Tak­ing emo to heart

While crit­ics see it as a sub­cul­ture of de­spair, many teens find shel­ter in it, writes ZARA NI­CHOL­SON

Weekend Argus (Saturday Edition) - - LIFE -

EACH new gen­er­a­tion faces its own chal­lenges and there are al­ways sub-cul­tures for teens to latch on to in their search for an iden­tity, and a sense of be­long­ing. Emo, a sub-cul­ture of the hard­core rock, punk and goth scenes, has been around for some time but seems to be en­joy­ing a strong resur­gence in Cape Town.

Emo, short for emo­tion, is based on emo­core, the mu­sic genre that de­vel­oped in the late 80s and early 90s.

Most emos favour tight jeans and Con­verse sneak­ers, prefer­ably in black, much like goths.

How­ever, emo kids also like red and even the odd neon burst of colour.

Stud­ded belts and black wrist­bands are com­mon ac­ces­sories in emo fash­ion. It’s also about the hair. Emo­hair­cuts are char­ac­terised by spikes and/or long fringes that some­times hang over both eyes.

Emo art is usu­ally dark in na­ture, con­trast­ing neg­a­tive emo­tions with car­toon-like im­ages.

In emo art, there are of­ten “con­sol­ing im­ages”, such as two peo­ple em­brac­ing or hold­ing hands – al­though they may be slouch­ing at the time and looking deeply un­happy.

Most emo graph­ics, paint­ings and draw­ings are black and white with some el­e­ments of red and neon colours. Many emo pic­tures are self-por­traits. Some are cute, some showoff the fash­ion as­pect, while oth­ers show the sub­ject in a state of deep me­lan­choly, with ex­ag­ger­ated tears or dark mas­cara.

Emo­core de­vel­oped in the late 1980s when some punk fans grew ex­as­per­ated with the vi­o­lence and ag­gres­sive anger that typ­i­fied hard­core punk.

Emo­core, which started in Wash­ing­ton, with bands like Rites of Spring and Em­brace – key mem­bers of which joined to form Fugazi – fo­cused on in­di­vid­ual pain rather than pol­i­tics, with lyrics that dealt with nos­tal­gia, dis­il­lu­sion­ment and po­etic des­per­a­tion.

The mu­sic was sub­stan­tially dif­fer­ent from hard­core, fea­tur­ing – along with the more in­tro­spec­tive lyrics – a pop-punk sen­si­bil­ity that gath­ered more com­mer­cial ap­peal.

Fa­mous emo bands that have come to the fore since then in­clude My Chem­i­cal Ro­mance, City of Cater­pil­lar, Boys Like Girls, AFI and Fall out Boy.

Emo has since be­come a full-blown cul­ture – al­though many as­so­ciate it with “pseudo de­pres­sive and histri­onic” be­hav­iour.

In cy­ber bat­tles, so-called “true” emos blame the “fakes” for what the more cyn­i­cal among them call “noth­ing more than the side-ef­fect of be­ing a teenager”.

Ac­cord­ing to the emo-cor­ner web­site: “Not all emo peo­ple are cry ba­bies or sui­ci­dal. Many emo kids come from fam­i­lies which are hav­ing se­ri­ous is­sues.”

Butwhile emo may be a fad or sim­ply a type of fash­ion and mu­sic that cer­tain teens en­joy rather than mourn, there are in­ci­dents which seem to sug­gest it pro­motes teen de­pres­sion, thoughts of sui­cide and self-mu­ti­la­tion.

In Rus­sia, a law was pre­sented to reg­u­late emo web­sites and for­bid emo style at schools and gov­ern­ment build­ings, for fear of emo be­ing a “danger­ous teen trend” pro­mot­ing anti-so­cial be­hav­iour, de­pres­sion, so­cial with­drawal and even sui­cide.

One emo source said: “Cut­ting (self­mu­ti­la­tion) is a big thing and is seen as a way to gar­ner sym­pa­thy and at­ten­tion. It’s rare to find an emo who ‘se­cretly’ cuts them­selves.”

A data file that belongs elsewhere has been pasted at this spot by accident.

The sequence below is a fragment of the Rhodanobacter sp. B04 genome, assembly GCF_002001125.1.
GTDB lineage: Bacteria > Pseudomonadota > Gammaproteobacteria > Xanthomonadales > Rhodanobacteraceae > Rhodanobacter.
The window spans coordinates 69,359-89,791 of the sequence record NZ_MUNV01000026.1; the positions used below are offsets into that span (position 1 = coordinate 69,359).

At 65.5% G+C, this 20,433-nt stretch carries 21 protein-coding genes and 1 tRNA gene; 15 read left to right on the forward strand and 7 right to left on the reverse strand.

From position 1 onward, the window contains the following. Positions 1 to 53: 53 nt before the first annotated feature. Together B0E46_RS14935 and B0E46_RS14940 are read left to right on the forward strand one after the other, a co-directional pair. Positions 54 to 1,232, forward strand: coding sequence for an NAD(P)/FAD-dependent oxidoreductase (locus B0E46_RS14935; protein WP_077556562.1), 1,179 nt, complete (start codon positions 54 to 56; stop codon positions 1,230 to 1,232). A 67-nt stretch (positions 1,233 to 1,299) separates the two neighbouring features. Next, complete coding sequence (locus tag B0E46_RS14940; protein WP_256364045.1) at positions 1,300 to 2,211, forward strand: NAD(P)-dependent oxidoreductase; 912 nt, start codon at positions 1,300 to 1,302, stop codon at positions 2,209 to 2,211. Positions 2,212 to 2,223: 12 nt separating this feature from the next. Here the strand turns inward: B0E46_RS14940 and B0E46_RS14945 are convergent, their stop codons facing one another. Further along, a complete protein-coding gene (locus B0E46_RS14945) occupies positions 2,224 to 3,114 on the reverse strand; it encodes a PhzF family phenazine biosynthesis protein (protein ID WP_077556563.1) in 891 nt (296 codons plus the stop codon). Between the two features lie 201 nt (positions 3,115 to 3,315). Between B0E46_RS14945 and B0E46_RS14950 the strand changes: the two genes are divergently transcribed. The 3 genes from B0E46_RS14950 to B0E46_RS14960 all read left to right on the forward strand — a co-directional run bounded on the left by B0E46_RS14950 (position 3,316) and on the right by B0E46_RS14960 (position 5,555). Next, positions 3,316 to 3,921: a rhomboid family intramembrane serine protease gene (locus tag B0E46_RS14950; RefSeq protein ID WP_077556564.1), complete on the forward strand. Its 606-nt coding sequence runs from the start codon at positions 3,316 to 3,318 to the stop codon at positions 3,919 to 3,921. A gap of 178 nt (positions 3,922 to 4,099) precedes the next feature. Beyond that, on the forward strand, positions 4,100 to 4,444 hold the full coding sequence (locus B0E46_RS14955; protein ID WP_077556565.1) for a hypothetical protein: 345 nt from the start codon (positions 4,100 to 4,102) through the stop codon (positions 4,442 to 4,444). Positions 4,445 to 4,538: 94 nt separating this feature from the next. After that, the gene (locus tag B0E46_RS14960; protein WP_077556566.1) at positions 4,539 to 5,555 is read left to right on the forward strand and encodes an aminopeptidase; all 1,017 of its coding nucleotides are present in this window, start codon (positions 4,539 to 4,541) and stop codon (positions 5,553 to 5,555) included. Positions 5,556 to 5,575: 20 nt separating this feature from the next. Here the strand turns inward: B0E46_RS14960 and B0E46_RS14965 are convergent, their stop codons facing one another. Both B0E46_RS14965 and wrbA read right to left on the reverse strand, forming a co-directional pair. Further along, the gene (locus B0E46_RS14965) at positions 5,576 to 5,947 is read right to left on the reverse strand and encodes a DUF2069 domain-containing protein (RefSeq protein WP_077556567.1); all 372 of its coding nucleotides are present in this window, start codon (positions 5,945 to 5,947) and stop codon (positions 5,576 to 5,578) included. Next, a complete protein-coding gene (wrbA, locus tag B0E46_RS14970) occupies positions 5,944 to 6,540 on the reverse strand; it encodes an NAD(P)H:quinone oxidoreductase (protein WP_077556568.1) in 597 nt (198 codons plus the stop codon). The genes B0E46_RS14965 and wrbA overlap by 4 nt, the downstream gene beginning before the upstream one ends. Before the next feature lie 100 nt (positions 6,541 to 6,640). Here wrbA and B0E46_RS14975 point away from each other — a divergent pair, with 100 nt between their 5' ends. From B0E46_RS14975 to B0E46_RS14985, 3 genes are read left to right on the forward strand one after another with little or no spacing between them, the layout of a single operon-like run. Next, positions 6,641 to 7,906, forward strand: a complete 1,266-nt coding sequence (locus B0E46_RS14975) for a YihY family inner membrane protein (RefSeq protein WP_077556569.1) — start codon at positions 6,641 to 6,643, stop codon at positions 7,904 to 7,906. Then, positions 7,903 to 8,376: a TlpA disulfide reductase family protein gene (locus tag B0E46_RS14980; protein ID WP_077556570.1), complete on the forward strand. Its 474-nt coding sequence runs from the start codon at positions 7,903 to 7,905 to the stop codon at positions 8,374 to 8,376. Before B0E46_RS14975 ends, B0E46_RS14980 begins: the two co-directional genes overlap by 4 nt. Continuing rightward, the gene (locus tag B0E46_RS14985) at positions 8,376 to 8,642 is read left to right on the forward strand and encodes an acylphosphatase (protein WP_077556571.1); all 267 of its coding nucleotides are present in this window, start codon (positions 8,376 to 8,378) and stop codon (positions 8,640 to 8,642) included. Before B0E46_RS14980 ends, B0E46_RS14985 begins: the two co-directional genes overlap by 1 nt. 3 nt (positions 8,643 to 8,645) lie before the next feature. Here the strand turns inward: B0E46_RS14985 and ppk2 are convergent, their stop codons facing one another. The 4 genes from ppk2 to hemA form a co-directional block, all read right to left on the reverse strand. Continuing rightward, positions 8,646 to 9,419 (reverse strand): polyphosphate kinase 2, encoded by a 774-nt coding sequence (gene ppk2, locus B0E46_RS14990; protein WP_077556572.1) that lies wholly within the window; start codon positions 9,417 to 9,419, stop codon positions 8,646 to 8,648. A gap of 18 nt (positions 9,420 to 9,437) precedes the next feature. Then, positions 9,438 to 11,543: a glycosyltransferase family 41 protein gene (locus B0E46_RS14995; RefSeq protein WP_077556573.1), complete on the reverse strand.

A top Grade 11 pupil from Gar­lan­dale High in Athlone, who is from a con­ser­va­tive Mus­lim fam­ily, says she is an emo and only wants to be known by her pseu­do­nym, Mor­bid An­gel.

“Be­ing emo for me is hav­ing the sense that you are not the only one be­ing treated this way (out­cast, freak etc),” she said.

“Like you’re not the only per­son who feels as if they are alone in a room filled with peo­ple. But I’ll al­ways choose life over death, no mat­ter how bad the tur­moil in­side me gets or how in­vis­i­ble I am to peo­ple.

“I’ll al­ways know that there are peo­ple out there who feel the same.

“I come from a very re­li­gious back­ground. I am Mus­lim so there’s this con­stant bat­tle within my­self.

“I do be­lieve in God and my par­ents are very con­ser­va­tive. I’ve been find­ing God re­cently, but does that make me un-emo?

“I would say that my fam­ily is ab­nor­mal at times – I mean what fam­ily doesn’t have their mo­ments?

“I had to deal with a lot of re­jec­tion, heart­break and low self-es­teem, but I’m your av­er­age teenager. “I might be sad a lot, but I’m still hu­man. “I don’t cut my­self and I don’t want to kill any­body. All I want is ac­cep­tance and en­cour­age­ment from the peo­ple who say they care.”

Her par­ents do not know that she is an emo and the con­se­quences of them find­ing out scare her.

“I don’t think they know what it is and they would prob­a­bly freak if they found out.”

The rea­sons kids choose the emo way of life range from not find­ing ac­cep­tance in other so­cial cir­cles, or go­ing through a dif­fi­cult fam­ily is­sue, to an in­ter­est in art or fash­ion.

An­other emo said: “I think emo is just an­other la­bel, but my def­i­ni­tion of it will be for real. Per­son­ally, I used to cut (my­self) but I stopped. Take it from me. It’s hard to stop.”

Rod Suskin, a Cape Town as­trol­o­gist and psy­chol­o­gist, says re­bel­lion is a very im­por­tant part of teenagers ul­ti­mately find­ing and de­vel­op­ing their own per­sonal iden­tity.

“We should see emo as part of our cul­ture, not as an al­ter­na­tive to it.

“It is a mir­ror of our cul­tures and ad­dresses all the usual is­sues from sex­u­al­ity to gen­der to re­la­tion­ships.

“It de­serves to be ‘heard’ and recog­nised as rel­e­vant.”

GRAPHIC: ROWAN ABRA­HAMS

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